The Transition of a High School Student-Athlete to College.
Is it really different?
NORTHRIDGE, CA - For many student-athletes, transitioning from high school to college can be quite the learning rollercoaster especially for athletes at California State University Northridge. From fitness.. to balancing academics., college athletes face far greater challenges than their high school counterparts once did.
For many student-athletes, transitioning from high school to college can be quite the learning rollercoaster especially for athletes at California State University Northridge. From fitness.. to balancing academics., college athletes face far greater challenges than their high school counterparts once did.
CSUN'S Women's Basketball Guard, Macy Smith, committed to the Division I program her senior year of high school.
Being a college freshman athlete currently, she now knows how they differ.
Transitioning into college, the level of play and competition is bound to be way higher. For Smith, "practice and training in college is a lot more intense, practices are longer and it's different because everyone in college is just as good as you."
One of the many unexpected challenges that come with transitioning from a student-athlete in high school to college is the time commitment to their sports.
Student-athletes in college spend majority of their experience dedicated to their sport, however, athletes must have that same dedication when it comes to their schoolwork and that can be challenging.
Freshman CSUN Women's Soccer Midfielder, Angelica Clairborne mentions that her time management in school is "the most challenging" obstacle being a college student-athlete compared to being in high school.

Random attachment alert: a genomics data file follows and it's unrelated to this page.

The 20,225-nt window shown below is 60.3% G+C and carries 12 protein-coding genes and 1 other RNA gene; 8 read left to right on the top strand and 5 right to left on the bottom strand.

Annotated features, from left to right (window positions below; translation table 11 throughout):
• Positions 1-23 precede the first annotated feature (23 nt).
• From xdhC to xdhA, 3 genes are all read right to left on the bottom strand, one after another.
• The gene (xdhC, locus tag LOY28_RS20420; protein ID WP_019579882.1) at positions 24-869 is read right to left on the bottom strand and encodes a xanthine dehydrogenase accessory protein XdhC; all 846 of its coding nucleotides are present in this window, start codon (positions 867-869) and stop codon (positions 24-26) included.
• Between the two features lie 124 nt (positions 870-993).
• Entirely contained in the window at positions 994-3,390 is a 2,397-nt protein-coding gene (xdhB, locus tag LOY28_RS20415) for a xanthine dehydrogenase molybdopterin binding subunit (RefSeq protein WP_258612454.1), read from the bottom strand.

She mentions how being on the road when traveling and keeping on top of schoolwork " is very hard to manage" and is something she is still working on now.
For most collegiate athletes, succeeding in the classroom is just as important as succeeding in the sport they play.
Athletes are given many outlets to help them not get overwhelmed and make managing schoolwork easier, something that Smith says high school did not.
"I think that I have a lot more academic supporting college because we have a lot of tutoring options and a academic advisor who is very helpful, "Smith states.
Collegiate athletes are also given study hall that is mandatory that allows them time for tutoring as well as getting homework done. Many of athletes coaches are always encouraging about grades.
Smith and Clairborne said their transition to college has given them new challenges as student athletes., Still, both say they are grateful for their positions on the teams and look forward to playing and studying midterms.
Video Credit: Angel Frank
By: Paige Jones
Contributions from Angel Frank
Photos from The Harris Sisters
Photos from Paige Jones